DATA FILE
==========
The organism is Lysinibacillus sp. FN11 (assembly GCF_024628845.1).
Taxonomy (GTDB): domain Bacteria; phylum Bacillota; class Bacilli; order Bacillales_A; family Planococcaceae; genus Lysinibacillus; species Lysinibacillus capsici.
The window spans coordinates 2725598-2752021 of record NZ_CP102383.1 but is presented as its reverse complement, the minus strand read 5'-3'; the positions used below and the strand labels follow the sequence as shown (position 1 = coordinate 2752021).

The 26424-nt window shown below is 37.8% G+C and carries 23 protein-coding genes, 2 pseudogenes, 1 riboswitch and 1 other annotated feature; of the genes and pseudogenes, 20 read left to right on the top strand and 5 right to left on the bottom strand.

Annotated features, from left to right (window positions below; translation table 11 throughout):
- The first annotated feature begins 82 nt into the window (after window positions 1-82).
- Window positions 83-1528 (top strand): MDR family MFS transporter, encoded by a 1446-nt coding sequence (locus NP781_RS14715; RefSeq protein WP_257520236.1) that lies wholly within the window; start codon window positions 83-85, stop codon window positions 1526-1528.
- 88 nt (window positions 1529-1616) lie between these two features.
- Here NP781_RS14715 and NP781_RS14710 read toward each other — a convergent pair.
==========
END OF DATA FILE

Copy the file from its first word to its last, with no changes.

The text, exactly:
The organism is Lysinibacillus sp. FN11 (assembly GCF_024628845.1).
Taxonomy (GTDB): domain Bacteria; phylum Bacillota; class Bacilli; order Bacillales_A; family Planococcaceae; genus Lysinibacillus; species Lysinibacillus capsici.
The window spans coordinates 2725598-2752021 of record NZ_CP102383.1 but is presented as its reverse complement, the minus strand read 5'-3'; the positions used below and the strand labels follow the sequence as shown (position 1 = coordinate 2752021).

The 26424-nt window shown below is 37.8% G+C and carries 23 protein-coding genes, 2 pseudogenes, 1 riboswitch and 1 other annotated feature; of the genes and pseudogenes, 20 read left to right on the top strand and 5 right to left on the bottom strand.

Annotated features, from left to right (window positions below; translation table 11 throughout):
- The first annotated feature begins 82 nt into the window (after window positions 1-82).
- Window positions 83-1528 (top strand): MDR family MFS transporter, encoded by a 1446-nt coding sequence (locus NP781_RS14715; RefSeq protein WP_257520236.1) that lies wholly within the window; start codon window positions 83-85, stop codon window positions 1526-1528.
- 88 nt (window positions 1529-1616) lie between these two features.
- Here NP781_RS14715 and NP781_RS14710 read toward each other — a convergent pair.